Wednesday, June 27, 2012

Still a Food Desert

There was vision, there was interest, there was passion, there was commitment, there was even a logo, so what happened? The Board of Directors of the Acres Co-op Market released the following letter this morning.

Dear Friends,

We are writing to update you on the efforts we - and many of you - have made to establish a co-op grocery store in Hudson. You may know that we nearly leased a space recently. But at that time, it became clear to the majority of us that we had not laid the organizational or financial groundwork to support that long-term commitment.

The principal organizer of Acres Co-op has been Peter Pehrson. Peter’s vision and presentation seemed plausible and exciting. His idea for a co-op market coupled with food education and other community-building activities addressed real needs. We were inspired by Peter to join the board and make it happen.

Peter is paid a salary, funded by a U.S. Department of Agriculture grant through the New York Sustainable Agriculture Working Group, whose mission is the propagation of local food systems. We therefore assumed that he understood all that this project would require – the nuts-and-bolts as well as the good ideas. We followed his lead, more or less uncritically. When it came time to commit to the lease, however, we had only a fraction of the money required for inventory, equipment, and other expenses needed to establish a store. Peter and the majority of the board disagreed on how to proceed. He has since resigned from the board and the co-op.

It is now too late in the growing season to get commitments from local growers to supply a store. And we still believe it would be self-defeating to open without adequate funds to operate for at least a year. Therefore we have suspended activities, to step back, rethink and make a realistic plan. In the meantime, we will refund what remains of membership fees received. A public meeting will be held to elicit interest, energy and ideas for moving forward. (It will not take place on July 13, as previously announced; a new date and time will be announced shortly.)

Regrettably, expectations were raised that have been disappointed. But the need for a Hudson co-op remains strong. Much can be learned from this experience, and a lot has already been done that can contribute to a co-op’s success.

Mike Loki Anthony
Susan Ball
Mona Coade-Wingate
Gideon Crevoshay
Justin Goldman
Jonathan Lerner
Ellen Thurston


  1. Peter Pehrson was fully aware of the nuts-and-bolts aspects. He did not merely spew ideas. He was one of the few members of the board of directors who actually took action and produced concrete results while others merely talked about what they intended to do. Much of his strident effort and hard work went unremunerated. The grant from the U.S. Department of Agriculture, which was needlessly referenced in the open letter as it is totally irrelevant to the discussion at hand, barely covered the amount of time Mr. Pehrson committed to the co-op project.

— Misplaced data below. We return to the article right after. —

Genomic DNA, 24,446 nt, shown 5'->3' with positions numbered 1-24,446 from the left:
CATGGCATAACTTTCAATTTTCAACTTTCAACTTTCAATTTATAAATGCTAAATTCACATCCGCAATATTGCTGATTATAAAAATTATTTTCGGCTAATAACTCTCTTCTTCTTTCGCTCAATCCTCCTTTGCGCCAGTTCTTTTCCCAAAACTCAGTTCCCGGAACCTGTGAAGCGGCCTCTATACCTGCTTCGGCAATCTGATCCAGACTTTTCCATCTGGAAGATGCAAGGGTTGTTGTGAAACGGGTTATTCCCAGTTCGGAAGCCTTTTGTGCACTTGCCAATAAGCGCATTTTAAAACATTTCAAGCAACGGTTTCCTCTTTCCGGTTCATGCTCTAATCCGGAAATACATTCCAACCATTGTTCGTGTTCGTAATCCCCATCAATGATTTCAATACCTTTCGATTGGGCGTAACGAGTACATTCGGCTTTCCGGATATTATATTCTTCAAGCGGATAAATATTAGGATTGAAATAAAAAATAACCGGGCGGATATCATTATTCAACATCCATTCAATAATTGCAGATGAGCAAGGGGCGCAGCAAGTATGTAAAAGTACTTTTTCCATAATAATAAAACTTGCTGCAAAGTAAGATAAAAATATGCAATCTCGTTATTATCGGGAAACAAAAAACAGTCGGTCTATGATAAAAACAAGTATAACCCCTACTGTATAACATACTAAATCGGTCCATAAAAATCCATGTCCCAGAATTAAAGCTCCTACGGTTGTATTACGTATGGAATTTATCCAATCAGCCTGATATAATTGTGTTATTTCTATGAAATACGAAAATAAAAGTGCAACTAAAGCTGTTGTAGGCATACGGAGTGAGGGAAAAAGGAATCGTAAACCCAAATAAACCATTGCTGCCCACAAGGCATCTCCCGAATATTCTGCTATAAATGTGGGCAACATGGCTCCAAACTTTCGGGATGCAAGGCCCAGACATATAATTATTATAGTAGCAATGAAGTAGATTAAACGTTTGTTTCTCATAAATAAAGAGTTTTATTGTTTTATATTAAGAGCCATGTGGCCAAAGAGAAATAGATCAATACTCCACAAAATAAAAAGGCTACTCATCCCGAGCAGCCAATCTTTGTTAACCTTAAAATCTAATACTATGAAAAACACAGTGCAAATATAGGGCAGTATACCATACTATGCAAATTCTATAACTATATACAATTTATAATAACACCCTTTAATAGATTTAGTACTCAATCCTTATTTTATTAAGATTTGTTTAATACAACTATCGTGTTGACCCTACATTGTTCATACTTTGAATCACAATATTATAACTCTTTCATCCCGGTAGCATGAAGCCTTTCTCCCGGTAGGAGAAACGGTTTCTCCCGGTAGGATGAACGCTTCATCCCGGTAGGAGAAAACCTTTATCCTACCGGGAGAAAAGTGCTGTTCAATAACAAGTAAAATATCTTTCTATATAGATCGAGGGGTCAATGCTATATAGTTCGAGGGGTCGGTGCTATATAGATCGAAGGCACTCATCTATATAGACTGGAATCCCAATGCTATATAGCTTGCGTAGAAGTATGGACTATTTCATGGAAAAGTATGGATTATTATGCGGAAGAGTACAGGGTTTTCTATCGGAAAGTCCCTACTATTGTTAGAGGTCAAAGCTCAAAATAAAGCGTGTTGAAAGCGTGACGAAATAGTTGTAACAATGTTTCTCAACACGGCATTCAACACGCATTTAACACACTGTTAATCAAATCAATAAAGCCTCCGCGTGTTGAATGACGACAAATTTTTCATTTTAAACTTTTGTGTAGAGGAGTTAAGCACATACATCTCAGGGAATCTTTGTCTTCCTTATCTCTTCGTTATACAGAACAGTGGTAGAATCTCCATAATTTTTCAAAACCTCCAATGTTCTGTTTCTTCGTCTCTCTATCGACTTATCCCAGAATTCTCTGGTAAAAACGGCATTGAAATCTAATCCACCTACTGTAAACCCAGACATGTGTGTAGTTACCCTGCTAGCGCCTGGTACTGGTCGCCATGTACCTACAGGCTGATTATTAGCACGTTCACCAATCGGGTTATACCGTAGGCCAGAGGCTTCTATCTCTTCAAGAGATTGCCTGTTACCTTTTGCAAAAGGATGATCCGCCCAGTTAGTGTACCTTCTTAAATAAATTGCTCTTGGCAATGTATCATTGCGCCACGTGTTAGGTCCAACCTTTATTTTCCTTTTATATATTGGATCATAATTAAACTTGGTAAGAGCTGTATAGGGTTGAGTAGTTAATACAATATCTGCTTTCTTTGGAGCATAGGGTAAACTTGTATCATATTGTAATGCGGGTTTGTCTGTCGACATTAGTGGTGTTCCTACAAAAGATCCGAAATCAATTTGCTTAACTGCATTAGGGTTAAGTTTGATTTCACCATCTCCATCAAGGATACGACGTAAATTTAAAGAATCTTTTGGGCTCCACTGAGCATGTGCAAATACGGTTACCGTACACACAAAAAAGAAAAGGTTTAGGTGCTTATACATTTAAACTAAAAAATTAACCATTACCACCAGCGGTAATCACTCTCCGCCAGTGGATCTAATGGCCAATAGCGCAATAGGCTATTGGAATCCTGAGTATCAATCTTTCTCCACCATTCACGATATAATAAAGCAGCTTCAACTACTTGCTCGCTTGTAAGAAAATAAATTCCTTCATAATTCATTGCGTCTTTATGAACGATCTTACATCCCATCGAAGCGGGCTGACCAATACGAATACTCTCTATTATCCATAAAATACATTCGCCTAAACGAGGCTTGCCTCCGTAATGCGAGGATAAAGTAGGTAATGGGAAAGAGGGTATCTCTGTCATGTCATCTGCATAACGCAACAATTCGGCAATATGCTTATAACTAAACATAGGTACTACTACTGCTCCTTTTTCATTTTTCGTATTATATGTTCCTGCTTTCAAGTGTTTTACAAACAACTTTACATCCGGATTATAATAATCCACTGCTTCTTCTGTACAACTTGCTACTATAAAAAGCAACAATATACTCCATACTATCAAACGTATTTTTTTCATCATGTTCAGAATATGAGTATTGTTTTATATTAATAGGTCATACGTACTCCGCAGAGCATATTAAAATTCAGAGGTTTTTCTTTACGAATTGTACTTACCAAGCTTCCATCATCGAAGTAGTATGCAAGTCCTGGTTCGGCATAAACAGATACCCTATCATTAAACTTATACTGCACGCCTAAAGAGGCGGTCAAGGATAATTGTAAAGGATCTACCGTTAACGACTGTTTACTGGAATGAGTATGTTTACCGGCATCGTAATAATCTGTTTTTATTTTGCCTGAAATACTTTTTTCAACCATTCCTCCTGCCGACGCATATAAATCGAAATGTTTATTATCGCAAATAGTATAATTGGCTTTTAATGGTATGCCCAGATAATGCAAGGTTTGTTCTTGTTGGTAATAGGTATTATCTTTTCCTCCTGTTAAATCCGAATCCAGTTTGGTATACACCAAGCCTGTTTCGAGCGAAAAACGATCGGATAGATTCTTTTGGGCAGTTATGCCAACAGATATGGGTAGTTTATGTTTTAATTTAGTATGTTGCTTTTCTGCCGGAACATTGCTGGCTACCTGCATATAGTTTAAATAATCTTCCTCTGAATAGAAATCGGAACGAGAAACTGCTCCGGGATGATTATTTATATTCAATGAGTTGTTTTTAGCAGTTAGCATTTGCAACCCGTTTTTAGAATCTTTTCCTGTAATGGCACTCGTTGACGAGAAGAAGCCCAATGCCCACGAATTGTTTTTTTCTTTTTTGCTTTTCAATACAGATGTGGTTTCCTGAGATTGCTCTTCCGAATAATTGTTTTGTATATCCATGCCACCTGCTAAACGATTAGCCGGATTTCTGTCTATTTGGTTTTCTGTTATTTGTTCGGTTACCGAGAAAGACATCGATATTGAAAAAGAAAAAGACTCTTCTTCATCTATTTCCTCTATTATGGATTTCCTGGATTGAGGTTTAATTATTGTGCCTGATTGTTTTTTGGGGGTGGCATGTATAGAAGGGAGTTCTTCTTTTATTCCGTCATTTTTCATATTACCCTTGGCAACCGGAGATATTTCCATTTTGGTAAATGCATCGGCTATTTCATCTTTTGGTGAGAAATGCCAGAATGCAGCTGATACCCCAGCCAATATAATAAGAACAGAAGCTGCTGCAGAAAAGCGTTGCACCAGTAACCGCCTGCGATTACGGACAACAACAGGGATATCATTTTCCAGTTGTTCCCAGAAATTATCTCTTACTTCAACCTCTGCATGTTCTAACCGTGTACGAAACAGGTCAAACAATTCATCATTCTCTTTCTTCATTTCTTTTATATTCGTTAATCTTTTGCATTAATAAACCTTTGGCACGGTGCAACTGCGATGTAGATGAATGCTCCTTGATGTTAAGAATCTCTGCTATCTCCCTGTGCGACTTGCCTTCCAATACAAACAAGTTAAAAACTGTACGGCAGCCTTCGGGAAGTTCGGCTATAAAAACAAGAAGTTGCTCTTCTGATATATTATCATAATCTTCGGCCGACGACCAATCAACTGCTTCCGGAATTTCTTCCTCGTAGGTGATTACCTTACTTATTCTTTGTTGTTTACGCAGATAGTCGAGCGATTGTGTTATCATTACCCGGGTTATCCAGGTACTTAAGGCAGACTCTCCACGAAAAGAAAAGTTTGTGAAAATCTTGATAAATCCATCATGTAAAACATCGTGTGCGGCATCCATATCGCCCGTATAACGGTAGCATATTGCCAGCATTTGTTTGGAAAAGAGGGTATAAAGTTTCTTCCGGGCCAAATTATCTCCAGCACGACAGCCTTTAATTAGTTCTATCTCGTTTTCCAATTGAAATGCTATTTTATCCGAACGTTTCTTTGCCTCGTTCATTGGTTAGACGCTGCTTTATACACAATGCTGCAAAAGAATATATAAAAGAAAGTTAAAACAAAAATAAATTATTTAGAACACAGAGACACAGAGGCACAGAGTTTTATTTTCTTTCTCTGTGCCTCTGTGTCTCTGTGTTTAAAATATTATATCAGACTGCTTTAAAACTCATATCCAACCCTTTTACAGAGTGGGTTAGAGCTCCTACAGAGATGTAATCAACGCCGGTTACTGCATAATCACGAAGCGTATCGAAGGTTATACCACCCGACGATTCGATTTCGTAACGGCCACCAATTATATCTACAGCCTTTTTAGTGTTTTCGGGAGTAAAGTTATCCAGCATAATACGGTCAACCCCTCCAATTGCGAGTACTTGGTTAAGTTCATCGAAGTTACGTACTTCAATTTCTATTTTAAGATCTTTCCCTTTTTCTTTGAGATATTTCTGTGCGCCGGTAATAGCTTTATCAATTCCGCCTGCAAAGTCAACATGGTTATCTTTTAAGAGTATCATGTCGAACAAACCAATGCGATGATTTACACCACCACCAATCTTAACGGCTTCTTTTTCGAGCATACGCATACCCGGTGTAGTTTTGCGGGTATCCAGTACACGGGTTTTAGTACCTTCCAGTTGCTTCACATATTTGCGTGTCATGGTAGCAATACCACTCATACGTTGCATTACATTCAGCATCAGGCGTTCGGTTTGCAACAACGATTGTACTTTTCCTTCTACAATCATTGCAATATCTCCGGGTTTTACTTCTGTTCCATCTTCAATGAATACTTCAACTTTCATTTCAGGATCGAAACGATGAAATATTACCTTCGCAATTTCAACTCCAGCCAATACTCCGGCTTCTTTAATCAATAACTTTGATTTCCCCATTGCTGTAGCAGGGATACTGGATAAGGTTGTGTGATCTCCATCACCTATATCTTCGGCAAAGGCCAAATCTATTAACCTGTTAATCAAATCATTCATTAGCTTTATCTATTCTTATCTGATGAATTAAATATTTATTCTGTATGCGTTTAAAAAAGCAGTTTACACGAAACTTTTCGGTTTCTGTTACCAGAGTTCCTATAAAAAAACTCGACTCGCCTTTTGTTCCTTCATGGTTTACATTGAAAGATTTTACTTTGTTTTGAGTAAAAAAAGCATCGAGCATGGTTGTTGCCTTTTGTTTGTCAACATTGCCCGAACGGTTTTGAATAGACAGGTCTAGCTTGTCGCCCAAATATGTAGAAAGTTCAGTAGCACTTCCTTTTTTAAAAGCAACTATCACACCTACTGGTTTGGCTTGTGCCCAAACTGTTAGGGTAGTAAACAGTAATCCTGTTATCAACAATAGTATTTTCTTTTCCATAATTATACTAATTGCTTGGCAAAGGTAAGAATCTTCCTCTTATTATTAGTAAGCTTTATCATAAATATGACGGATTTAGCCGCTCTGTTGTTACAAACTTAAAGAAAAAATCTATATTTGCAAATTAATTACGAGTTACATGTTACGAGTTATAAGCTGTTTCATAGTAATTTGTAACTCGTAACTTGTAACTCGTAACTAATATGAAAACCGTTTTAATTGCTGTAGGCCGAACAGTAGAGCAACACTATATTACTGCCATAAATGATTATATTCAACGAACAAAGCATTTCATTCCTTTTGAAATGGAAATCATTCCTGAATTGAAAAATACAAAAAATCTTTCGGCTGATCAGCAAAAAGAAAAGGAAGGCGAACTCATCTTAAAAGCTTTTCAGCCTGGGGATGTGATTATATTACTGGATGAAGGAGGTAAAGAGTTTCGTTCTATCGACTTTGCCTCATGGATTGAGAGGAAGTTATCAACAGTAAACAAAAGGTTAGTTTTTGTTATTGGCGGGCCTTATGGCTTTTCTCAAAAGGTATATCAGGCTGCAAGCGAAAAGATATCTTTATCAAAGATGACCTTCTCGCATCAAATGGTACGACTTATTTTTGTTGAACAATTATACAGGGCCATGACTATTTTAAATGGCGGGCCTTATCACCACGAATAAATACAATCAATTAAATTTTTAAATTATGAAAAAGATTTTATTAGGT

No one was in anyway misguided by Mr. Pehrson, who provided only expert advice. Unfortunately it was regularly ignored or unheeded by those who presumed to know better.

    At board meetings, it was repeatedly made clear that fundraising efforts could not begin until there was an actual site for the co-op, something which brought the co-op out of the realm of abstract concept and into the world of tangibility. Mr. Pehrson believed that once a site had been selected, prospective funders (of which there were several) would come forth with contributions. It had become apparent to astute individuals on the board of directors that potential funders were withholding contributions due to a lack of commitment regarding a location for the co-op. Several of us believed that Nick Haddad's former shop was the ideal site and one that the community and prospective funders would embrace. Initially the directors expressed support and enthusiasm for the site and then several weeks later recanted when the reality of fundraising set in.

    I speak from the standpoint of a former Acres co-op director who, having worked with a number of boards, was dismayed by the usual lethargy and fear that impede progress.

    1. Thank you Walter and Peter.

      It's a wonderful opportunity but Hudson always prefers to shoot itself in the foot first.

  2. Why didn't they take an active, critical role in the entire process from the beginning? It's really strange to admit they didn't bother becoming actively engaged and then when the only person who apparently had any actual drive put his ideas in motion, they bail. That speaks much worse for them than it does for Peter.

    Opening a food cooperative isn't for navel gazers. Look at what happened to Pioneer in Troy. You need a plan, sure, but you have to be willing to take risks or nothing will get done. And jeez, in Hudson, with the diverse community and myriad of restaurants and "foodies" in the area, I think the old adage is true: if you build it, they will come.

  3. "If you build it, they will come" is poor business advice in my experience.